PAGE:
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To Leave or Not to Leave
Britain's referendum on EU membership looms ahead
By Dominic James Madar | NO. 24 JUNE 16, 2016

Boris Johnson, former Mayor of London, starts his Vote Leave bus campaign in Truro on May 11 (XINHUA)

On June 23 the United Kingdom (UK) will hold a referendum on whether to continue its membership of the European Union (EU). A referendum is a question put to a country's citizens in which a "Yes" or "No" answer can be given. Thus, the British public has the opportunity to sever ties with the supranational body and take the unprecedented step of leaving the union.

The vote appears to hang on a knife-edge, with a YouGov poll conducted on May 31 putting both those who intended to vote to remain and leave in a dead heat on 41 percent apiece. Meanwhile, an Observer/Opinium poll on June 4 put leave on 43 percent, compared to remain on 40.

So what are the key factors that could sway voters in the referendum? According to Sandra Kröger, a professor at the University of Exeter and an expert on EU politics, it will depend on the demographic of voters, particularly in regard to their age and social status. She told Beijing Review, "The economy and migration are important issues, but they might in fact work in different ways for different voters."

British Labour leader Jeremy Corbyn kicks off a bus tour to rally support for staying in the EU in London on May 10 (XINHUA)

An awkward member

The UK has endured a brusque relationship with the EU ever since it joined the European Economic Community (EEC)—a precursor to the EU—43 years ago. A distinguished, yet awkward participant of the EU club, Britain's status as an island, positioned on the western periphery of the mainland is inescapable.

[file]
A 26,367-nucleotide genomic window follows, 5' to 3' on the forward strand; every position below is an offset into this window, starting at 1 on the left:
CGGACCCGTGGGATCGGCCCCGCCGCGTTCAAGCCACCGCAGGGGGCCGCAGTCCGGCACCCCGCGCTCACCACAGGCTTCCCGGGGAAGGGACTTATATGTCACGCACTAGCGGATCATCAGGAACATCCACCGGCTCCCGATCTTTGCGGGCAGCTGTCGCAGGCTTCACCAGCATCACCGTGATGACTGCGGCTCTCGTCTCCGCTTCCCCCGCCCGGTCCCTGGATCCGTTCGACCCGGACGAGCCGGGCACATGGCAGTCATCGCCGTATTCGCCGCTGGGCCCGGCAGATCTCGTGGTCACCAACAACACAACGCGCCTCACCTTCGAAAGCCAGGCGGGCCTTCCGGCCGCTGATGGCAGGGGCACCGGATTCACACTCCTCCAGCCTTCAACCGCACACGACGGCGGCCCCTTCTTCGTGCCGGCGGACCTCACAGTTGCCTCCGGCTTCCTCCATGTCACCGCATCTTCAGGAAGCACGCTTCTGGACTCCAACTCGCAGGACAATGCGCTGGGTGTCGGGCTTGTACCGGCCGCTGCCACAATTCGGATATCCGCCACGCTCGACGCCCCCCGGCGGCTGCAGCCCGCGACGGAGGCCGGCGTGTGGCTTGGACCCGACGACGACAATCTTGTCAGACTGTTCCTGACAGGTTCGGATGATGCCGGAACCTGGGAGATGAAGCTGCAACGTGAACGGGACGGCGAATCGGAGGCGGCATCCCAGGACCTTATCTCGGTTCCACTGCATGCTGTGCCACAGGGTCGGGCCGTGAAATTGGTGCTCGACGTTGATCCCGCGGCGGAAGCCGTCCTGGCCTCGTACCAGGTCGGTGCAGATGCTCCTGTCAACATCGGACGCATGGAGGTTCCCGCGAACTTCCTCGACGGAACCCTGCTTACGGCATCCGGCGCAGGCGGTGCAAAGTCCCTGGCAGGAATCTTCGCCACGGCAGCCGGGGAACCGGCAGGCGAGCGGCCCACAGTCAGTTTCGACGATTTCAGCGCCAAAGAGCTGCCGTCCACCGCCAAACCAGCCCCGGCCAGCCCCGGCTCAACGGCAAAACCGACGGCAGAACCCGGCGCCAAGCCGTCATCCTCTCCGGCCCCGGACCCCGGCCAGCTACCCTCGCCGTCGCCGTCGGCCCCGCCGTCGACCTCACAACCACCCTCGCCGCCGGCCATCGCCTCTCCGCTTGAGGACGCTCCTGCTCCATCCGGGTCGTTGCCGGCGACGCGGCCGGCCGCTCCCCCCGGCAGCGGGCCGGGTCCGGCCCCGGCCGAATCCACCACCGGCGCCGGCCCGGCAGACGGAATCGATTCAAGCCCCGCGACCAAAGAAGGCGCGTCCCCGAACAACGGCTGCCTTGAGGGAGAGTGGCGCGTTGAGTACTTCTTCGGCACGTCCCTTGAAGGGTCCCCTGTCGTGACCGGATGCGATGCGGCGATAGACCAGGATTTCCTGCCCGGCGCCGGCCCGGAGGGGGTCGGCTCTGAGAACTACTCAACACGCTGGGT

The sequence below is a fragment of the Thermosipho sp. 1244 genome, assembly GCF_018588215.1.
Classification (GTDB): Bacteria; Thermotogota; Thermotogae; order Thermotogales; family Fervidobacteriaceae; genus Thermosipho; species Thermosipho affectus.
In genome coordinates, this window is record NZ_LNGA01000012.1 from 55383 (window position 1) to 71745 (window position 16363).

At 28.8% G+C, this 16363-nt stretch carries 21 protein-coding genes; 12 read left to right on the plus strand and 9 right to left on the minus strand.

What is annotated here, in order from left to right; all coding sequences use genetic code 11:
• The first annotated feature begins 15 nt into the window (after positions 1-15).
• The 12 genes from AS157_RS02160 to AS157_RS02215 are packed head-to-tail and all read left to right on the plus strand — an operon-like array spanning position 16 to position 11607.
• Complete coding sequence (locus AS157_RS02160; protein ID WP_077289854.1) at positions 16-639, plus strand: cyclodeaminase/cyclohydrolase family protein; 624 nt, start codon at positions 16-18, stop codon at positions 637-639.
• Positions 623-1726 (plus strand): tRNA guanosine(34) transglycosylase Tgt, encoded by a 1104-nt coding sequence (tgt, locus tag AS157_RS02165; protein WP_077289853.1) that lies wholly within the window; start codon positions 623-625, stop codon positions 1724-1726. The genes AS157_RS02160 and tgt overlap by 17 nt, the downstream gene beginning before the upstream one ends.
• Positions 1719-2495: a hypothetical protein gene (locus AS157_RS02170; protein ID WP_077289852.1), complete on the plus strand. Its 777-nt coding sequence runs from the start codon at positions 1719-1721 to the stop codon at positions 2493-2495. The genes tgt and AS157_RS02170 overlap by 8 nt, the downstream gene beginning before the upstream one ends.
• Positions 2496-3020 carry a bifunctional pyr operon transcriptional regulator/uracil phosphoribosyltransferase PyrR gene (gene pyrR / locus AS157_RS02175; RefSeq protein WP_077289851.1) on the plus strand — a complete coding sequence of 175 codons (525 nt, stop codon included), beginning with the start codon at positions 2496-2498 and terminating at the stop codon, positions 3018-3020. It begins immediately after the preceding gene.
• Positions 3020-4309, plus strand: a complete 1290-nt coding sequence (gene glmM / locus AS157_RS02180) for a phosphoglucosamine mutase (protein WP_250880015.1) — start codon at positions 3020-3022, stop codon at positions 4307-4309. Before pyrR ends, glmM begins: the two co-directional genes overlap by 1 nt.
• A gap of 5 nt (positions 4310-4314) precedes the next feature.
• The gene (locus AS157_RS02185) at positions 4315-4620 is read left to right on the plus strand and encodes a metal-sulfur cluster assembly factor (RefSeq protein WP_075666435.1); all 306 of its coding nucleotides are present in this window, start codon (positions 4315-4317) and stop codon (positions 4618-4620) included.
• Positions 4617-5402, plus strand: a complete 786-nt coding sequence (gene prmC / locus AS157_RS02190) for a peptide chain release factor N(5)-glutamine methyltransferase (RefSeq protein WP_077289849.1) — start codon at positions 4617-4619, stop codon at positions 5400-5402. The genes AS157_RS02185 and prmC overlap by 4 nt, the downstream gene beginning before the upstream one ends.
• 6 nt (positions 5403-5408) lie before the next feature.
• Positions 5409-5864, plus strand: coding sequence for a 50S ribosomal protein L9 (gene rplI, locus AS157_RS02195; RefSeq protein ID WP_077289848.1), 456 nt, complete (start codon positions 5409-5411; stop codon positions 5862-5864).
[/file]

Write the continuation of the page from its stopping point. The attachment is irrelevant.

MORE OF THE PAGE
The former glory of the global empire upon which the sun never set and bitter feuds with European rivals only add to the sense of detachment. Britain could be considered as culturally adrift of the continent as it is geographically.

To compound matters, Britain was not part of the initial group of countries—France, West Germany, Belgium, Italy, the Netherlands and Luxemburg—who formed the EEC in 1957. In 1963, Britain's belated attempt to join faced the indignity of a French veto, as then French President Charles de Gaulle feared the UK was an "American Trojan horse." His belief in a pervasive American interest, if Britain was to be granted membership, contributed to the delay of British accession, which finally took place in 1973.

Since then, Britain is one of only two states to be granted an opt out of the Schengen Area, a region in which there are no border controls between the 26 EU members signed up, and to have abstained from the euro project to share a currency and monetary union with 17 other EU members.


Britain Stronger in Europe, often referred to as Remain, is the campaign supported by British Prime Minister David Cameron, who alluded to the UK's unique status in the union in a speech in London on April 22. "We're in the single market; we're not part of the single currency. We're able to travel and live and work in other European countries, but we've maintained our borders."